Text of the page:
You know the feeling.
Your synthetic hair felt great at first.
Soft. Swishy. Flowy.
But after a few washes, it gets stiff after a few wears. Or clumpy. Maybe a bit frizzy on the ends. Dry-feeling.
My synthetic wigs and toppers tend to get like this after awhile. The “sweet” spot seems to be fleeting…you WANT a few washes because it helps to remove shine and feel more like “you”, but some of the softness is removed with each wash.
Damned if you do, damned if you don’t, right?
More frequent washes will help, but that only expedites the wear process: the more you wear it down, the shorter the lifespan.
I’ve been using this awesome, awesome tool for awhile and wanted to share my experience with you.
Before we get to the tool, be sure to grab my awesome downloadable + video guide that details what I do to make my synthetic hair last over a year:
Got it? Ok, onto the tool!
Easy Way to Soften Synthetic Wigs (and Remove Clumpiness, Too!)
I’m all about quick and easy. I work, I have kids, I have the blog…the less time it takes for me to fuss with my hair, the better (heck, that’s part of the reason why I moved to wearing hair in the first place!).
I try go about two weeks between washes. Somewhere at the 7-10 day mark, however, my synthetic hair starts to feel a little blah.
I certainly don’t want to wash it—heck, it’s midweek and I’m lazy—but it needs a little something to give it back its movement.
Enter the hot air brush.
I love, love, LOVE this brush. And yes, it uses heat. On my regular synthetic hair, not on heat-defiant (although it would work great on HD fibers, too).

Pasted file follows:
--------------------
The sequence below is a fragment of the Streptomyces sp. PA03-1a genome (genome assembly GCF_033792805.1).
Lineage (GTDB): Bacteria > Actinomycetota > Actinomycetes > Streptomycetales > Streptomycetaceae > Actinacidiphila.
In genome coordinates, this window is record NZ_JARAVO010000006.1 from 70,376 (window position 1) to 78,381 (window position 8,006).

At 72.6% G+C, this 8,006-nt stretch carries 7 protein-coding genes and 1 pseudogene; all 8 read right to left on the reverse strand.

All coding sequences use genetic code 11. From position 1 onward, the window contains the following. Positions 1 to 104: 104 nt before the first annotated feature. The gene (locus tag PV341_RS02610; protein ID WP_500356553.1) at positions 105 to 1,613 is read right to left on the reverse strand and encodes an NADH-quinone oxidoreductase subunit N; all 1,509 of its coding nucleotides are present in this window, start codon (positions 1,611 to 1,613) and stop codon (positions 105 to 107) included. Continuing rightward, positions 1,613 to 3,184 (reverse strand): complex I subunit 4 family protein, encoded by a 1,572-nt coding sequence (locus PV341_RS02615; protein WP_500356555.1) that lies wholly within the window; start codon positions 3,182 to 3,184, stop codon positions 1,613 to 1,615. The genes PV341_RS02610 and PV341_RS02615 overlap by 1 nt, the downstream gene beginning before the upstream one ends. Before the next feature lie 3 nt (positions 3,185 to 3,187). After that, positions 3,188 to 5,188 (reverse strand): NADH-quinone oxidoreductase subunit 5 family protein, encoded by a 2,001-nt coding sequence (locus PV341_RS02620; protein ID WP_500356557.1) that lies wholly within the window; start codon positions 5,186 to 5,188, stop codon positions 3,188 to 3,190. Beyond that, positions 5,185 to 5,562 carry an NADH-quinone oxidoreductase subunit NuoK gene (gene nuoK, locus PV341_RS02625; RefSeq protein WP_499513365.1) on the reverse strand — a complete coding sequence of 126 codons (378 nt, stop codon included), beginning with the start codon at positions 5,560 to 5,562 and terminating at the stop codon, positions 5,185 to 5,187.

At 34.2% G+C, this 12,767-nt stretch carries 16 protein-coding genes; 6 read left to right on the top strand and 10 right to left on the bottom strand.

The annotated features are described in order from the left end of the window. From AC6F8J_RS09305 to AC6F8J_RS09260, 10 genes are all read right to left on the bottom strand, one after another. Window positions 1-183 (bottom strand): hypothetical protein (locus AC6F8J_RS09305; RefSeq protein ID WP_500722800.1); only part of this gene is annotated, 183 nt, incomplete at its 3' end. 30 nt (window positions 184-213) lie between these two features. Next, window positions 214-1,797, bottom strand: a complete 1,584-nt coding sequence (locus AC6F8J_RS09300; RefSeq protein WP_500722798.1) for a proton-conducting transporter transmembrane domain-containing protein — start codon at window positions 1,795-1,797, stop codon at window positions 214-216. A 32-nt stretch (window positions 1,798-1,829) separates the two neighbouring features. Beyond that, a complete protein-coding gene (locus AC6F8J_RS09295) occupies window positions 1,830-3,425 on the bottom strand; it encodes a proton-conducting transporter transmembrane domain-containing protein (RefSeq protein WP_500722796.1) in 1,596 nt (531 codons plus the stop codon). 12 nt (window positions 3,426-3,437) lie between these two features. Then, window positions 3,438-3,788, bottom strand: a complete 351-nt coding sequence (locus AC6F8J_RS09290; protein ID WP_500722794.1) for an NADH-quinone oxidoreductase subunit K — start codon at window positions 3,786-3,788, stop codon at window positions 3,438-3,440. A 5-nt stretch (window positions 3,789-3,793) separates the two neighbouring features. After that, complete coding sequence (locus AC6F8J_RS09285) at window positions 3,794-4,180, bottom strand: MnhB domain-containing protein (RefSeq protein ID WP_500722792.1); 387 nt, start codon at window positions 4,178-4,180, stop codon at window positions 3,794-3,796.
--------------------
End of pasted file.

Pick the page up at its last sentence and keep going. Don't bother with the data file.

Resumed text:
You read it right ladies. I use heat on my synthetic hair. The Helen of Troy Hot Air Brush to be exact.
I use the 1 1/2 inch barrel so it can more easily glide through my hair, but it does come in other, smaller barrel sizes as well.
The piece in the video is my very old Long Mono Top by Jon Renau. This synthetic topper is O-L-D and is stiff and clumpy and gross.
I talk about this in the video, but I’ve been wearing this piece on the weekends because it’s the perfect density for wearing updos. Because it’s so ratty, that’s about all it is good for.
I’ll tell you a secret: I don’t even brush this thing.
I clip it in, twist it up, and there is stays until the end of the day when I take my clip down and remove it from my head.
I then, quite literally, throw it into my bathroom closet and there she rests for the week while I wear my Milan.
This hot air brush is awesome, and I figured I’d demonstrate its powers on this topper to prove it.
I talk about this in the video, but I’ll give you a quick recap:
The process is quite easy. You can use the brush on hair that’s been spritzed down with water, or on dry hair.
I personally prefer to use this after spraying my hair lightly with some water, however, I do use it all the time on dry hair.
I promise you won’t ruin your synthetic hair! You’ll just end up with soft, better-than-before hair.
Just move the brush down your hair, allowing the brush to dry the fibers. If you have the time, go as slow as you can. If you don’t have a ton of time, a quick run-through will still do wonders.
Once it’s all dry (or if you ran through the synthetic hair dry to begin with), you can take the top layer and do another run-through. If you use some water here, it can even help to add some body and lift.
Have your ends gone dry and frizzy?
The first pass probably helped tremendously, but you can really concentrate on these ends to “fix” them. You can even use the hot air brush to reshape the ends and add a bit of a turn-under.
Seems easy, right?
You’ll be left with synthetic hair that feels almost-new: super-soft with great movement.
I showed my husband the video, and he promptly told me I looked nothing like myself.
Here’s a still pic. It does look more like me, I think, although a more tired me! It was such a long day…! The lighting isn’t ideal (for both the video and this photo), but I still wanted to get these up for you guys.